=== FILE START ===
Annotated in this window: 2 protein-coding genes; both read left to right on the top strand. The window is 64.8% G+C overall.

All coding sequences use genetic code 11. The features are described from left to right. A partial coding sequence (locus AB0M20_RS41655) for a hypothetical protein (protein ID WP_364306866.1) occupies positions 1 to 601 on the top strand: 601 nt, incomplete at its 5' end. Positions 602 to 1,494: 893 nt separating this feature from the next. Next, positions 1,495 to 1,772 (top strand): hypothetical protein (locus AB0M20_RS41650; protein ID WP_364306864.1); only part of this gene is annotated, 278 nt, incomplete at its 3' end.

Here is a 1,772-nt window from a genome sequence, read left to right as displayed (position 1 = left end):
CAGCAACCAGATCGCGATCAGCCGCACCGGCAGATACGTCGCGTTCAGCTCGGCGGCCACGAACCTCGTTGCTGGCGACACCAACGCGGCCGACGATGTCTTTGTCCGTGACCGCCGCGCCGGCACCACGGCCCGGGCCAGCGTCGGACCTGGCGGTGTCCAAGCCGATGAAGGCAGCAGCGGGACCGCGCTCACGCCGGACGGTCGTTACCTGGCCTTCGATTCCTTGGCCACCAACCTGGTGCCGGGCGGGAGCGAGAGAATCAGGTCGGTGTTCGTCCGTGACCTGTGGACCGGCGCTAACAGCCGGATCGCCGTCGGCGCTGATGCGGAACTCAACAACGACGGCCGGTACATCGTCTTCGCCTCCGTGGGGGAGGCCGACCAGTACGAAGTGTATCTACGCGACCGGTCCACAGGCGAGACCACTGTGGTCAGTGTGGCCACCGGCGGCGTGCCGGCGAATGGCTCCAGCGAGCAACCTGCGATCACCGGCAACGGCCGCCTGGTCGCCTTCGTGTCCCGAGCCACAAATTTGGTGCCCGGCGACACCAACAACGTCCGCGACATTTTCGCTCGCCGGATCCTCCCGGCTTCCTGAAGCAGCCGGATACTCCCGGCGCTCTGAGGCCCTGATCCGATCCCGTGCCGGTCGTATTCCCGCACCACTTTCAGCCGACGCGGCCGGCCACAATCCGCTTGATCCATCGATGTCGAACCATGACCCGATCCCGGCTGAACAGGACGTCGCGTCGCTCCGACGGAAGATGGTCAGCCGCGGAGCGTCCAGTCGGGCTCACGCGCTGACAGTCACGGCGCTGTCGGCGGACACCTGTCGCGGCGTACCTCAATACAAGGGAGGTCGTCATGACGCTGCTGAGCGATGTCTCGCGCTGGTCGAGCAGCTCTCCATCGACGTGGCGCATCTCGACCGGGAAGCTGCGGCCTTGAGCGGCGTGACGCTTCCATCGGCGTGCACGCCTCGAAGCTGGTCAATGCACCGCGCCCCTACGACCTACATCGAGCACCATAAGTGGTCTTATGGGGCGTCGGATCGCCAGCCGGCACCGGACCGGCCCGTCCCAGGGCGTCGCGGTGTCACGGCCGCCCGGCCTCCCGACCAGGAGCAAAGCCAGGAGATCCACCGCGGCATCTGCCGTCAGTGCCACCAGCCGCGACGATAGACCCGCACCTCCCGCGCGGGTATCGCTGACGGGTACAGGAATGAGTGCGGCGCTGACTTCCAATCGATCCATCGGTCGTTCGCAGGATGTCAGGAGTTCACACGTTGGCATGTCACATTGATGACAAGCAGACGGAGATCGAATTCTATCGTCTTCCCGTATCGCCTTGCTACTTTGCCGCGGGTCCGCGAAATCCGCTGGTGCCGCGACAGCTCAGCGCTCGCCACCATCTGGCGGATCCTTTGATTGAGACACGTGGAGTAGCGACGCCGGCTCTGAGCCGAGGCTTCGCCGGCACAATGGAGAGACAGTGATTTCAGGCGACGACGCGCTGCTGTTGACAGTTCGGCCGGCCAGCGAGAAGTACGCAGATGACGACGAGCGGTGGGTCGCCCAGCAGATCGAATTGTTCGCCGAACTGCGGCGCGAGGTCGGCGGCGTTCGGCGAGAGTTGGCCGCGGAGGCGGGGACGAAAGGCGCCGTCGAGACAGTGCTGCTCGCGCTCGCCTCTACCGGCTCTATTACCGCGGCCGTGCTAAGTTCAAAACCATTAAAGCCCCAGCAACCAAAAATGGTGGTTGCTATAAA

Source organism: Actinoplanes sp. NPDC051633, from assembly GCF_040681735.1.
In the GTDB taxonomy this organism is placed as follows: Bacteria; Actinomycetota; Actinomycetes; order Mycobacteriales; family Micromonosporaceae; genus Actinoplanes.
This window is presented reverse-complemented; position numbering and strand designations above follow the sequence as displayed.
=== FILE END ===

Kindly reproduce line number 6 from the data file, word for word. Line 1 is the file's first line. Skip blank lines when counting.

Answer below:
In the GTDB taxonomy this organism is placed as follows: Bacteria; Actinomycetota; Actinomycetes; order Mycobacteriales; family Micromonosporaceae; genus Actinoplanes.